Dengue and chikungunya cases have been frequently reported in Cameroon since 2000s [15] [16]. Even though the country has so far not registered major outbreaks, cases of dengue have been reported across the country with prevalence of IgG in the population varying from 9.8% in the city of Yaoundé to 61.4% in the city of Douala [17]. Chikungunya is also highly prevalent across the country with several cases reported in different epidemiological settings [18] [19] [20]. Because there is no available vaccines for these diseases, successful control relies on the education/sensitization of communities, prevention of mosquito breeding and bites and good management of cases by healthcare workers [21] [22]. This supposes that care givers should have good knowledge and should be well trained to deliver good diagnosis and better treatment to people affected by dengue and chikungunya. Despite the rapid expansion of both diseases in Cameroon, there have been so far not enough programs incorporating sociological approaches to understand and design interventions aiming at preventing and controlling these diseases in infection prone area. Therefore, the present study uses a socio-ecological approach to assess the knowledge and practices regarding dengue and chikungunya among healthcare workers in different healthcare facilities in the city of Yaoundé and its neighbourhood. This study highlights areas that need to be addressed through training and health promotion activities to enhance case management and the control of dengue and chikungunya in Cameroon.

2. Methods

Study Sites

This survey was conducted in some health facilities of the city of Yaoundé and its surroundings, from January to August 2020. Yaoundé, the political capital of Cameroon, is one of the most populated cities of the country and thus includes a high number of healthcare facilities and workers whose distribution is heterogeneous with areas of high densities such as the urban centres and low densities at the city periphery [23] [24].

Study design

This study is a descriptive cross-sectional survey, conducted to assess health care workers’ (HCWs) knowledge and practices concerning prevention, diagnostic and case management of dengue and chikungunya. Face to face interviews were conducted following non-probability convenience sampling. A total of 35 private and public healthcare facilities, distributed across 8 health districts of Yaoundé and its neighbourhood were randomly selected for this study. Managers of the different health facilities were informed about the study in order to obtain their consent; then the healthcare workers were asked to voluntarily participate in the study. In each health facility the following health personnel were enrolled for the study on a voluntary basis (medical doctors, nurses, laboratory technicians, medical assistants). A questionnaire consisting of 11 opened ended and true/false questions was prepared after non-exhaustive literature review. The questionnaire was structured into 3 parts: 1) identification of the participant; 2) general knowledge; and 3) case management (diagnosis, prevention and treatment measures) of dengue and chikungunya (see supplementary file). Demographic variables recorded were health district, sex and profession. After sampling tool preparation, internal reviews were done by peers and senior researchers to assess questions clarity. After peers’ reviews, a pre-test on 30 students, from the Faculty of Medicine and Biomedical Science of the University of Yaoundé 1 and from the Catholic University of Central Africa, was undertaken to test for questionnaire’s validity, internal consistency and reliability. One week after the first test a second test was done on the same cohort and the number of good answers was recorded in order to measure test-retest reliability. All participants responded without any difficulty to all questions. Over 90% of participants in the second round (retest) responded similarly to the questions as they did in the first test. Participants were not informed of the second test. The validity of the test was ascertained by the laboratory supervisor.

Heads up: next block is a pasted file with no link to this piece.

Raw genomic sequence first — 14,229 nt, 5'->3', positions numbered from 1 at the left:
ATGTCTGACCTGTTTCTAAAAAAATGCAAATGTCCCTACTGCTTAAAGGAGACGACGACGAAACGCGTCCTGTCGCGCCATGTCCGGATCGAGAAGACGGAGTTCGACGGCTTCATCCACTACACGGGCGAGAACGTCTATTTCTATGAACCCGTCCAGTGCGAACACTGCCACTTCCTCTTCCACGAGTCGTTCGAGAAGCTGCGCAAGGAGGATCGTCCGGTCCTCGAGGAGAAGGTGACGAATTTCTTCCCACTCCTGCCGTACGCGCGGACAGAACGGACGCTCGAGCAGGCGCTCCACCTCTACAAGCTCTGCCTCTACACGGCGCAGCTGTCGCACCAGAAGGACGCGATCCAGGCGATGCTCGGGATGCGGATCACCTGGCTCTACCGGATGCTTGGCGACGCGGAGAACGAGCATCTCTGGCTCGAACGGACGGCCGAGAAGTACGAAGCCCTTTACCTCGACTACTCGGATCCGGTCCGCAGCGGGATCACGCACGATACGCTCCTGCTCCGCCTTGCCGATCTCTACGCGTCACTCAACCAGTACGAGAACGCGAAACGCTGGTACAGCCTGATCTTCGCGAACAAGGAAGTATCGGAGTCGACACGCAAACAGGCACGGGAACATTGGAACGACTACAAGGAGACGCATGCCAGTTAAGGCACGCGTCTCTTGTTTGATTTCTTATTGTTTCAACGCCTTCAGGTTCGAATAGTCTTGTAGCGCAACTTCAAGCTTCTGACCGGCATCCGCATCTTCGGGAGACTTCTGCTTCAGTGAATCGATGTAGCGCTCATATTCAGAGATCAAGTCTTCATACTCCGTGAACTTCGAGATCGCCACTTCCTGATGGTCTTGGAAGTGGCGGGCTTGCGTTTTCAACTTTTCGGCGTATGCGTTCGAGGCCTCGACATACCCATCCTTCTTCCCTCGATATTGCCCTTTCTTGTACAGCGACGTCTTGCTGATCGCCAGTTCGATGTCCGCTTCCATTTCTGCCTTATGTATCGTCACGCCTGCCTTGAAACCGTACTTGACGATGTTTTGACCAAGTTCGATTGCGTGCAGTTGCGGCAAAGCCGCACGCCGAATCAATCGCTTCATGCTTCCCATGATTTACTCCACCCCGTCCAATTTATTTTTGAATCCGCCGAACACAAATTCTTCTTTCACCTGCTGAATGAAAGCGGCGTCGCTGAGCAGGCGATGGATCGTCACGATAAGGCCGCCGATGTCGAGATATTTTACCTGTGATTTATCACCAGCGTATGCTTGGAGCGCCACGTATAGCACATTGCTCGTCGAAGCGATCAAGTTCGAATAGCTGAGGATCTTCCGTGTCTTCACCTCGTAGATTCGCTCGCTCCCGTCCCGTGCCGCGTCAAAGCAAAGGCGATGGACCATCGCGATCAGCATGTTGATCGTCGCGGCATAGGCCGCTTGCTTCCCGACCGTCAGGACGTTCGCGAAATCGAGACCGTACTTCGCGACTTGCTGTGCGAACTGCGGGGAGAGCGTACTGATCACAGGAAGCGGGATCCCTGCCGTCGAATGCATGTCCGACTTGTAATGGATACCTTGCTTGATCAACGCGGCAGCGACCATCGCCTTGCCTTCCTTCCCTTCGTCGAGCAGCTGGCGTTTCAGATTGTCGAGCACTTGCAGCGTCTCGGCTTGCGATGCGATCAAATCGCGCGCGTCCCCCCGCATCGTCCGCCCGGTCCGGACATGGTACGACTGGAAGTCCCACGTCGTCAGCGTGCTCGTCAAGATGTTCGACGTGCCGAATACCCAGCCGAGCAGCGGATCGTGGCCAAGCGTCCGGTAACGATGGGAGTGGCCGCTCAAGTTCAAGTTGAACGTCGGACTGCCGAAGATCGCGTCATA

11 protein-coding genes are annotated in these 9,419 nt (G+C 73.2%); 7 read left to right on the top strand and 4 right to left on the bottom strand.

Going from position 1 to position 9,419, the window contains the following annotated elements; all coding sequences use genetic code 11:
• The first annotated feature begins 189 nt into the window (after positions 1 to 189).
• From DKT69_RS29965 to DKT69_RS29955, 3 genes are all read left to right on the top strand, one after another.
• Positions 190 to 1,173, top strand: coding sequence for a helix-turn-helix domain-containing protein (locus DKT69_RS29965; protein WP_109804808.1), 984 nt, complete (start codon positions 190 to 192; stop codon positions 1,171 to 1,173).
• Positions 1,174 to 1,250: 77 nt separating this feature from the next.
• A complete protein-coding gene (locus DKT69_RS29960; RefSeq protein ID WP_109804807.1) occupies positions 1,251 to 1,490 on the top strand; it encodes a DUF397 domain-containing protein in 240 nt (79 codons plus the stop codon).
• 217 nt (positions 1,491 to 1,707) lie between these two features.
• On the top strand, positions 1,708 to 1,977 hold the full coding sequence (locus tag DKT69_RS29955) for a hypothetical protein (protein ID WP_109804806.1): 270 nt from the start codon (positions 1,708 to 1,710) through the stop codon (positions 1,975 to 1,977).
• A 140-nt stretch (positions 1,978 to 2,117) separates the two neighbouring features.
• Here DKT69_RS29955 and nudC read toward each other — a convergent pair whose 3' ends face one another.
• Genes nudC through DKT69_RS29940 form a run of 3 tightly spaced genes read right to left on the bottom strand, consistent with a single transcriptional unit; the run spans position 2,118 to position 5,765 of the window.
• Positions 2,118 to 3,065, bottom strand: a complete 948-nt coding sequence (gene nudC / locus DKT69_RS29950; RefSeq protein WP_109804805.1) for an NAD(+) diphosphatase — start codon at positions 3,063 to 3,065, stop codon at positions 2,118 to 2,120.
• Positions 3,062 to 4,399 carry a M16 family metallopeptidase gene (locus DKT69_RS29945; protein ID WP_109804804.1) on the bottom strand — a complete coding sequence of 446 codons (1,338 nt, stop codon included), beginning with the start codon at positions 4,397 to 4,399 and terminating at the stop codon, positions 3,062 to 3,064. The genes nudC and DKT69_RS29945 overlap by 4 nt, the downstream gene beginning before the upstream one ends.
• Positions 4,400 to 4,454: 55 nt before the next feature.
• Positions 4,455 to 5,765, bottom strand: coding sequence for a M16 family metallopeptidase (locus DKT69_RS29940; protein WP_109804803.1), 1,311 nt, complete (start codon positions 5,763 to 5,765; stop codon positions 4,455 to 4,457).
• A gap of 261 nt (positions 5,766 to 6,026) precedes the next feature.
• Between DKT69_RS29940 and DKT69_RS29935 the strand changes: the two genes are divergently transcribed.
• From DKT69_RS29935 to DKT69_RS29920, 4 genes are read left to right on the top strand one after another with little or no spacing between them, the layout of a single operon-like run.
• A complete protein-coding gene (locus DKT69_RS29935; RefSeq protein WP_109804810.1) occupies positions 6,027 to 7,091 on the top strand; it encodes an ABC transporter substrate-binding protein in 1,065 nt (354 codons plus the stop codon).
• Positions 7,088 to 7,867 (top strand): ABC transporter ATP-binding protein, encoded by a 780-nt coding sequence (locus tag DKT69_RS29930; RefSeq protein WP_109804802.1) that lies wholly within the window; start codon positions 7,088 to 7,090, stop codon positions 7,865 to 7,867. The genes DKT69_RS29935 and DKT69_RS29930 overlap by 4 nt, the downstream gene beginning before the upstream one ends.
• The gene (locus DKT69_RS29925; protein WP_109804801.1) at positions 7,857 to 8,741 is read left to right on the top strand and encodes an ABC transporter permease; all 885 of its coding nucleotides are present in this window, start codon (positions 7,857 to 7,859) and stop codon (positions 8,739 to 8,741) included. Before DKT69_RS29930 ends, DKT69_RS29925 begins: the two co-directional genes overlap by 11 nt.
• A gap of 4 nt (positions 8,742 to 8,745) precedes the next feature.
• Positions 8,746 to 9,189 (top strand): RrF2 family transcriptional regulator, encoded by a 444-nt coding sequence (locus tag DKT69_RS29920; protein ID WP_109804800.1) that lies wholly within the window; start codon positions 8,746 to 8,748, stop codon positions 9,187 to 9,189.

Before the beginning of the survey, interviewers were trained on how to use the questionnaire and on methods to approach respondents and obtain consent. In each health facility, questionnaires were administered either in French or English. The number of people interviewed per hospital varied on willingness to take part to the study.

Ethical approval and concern to participate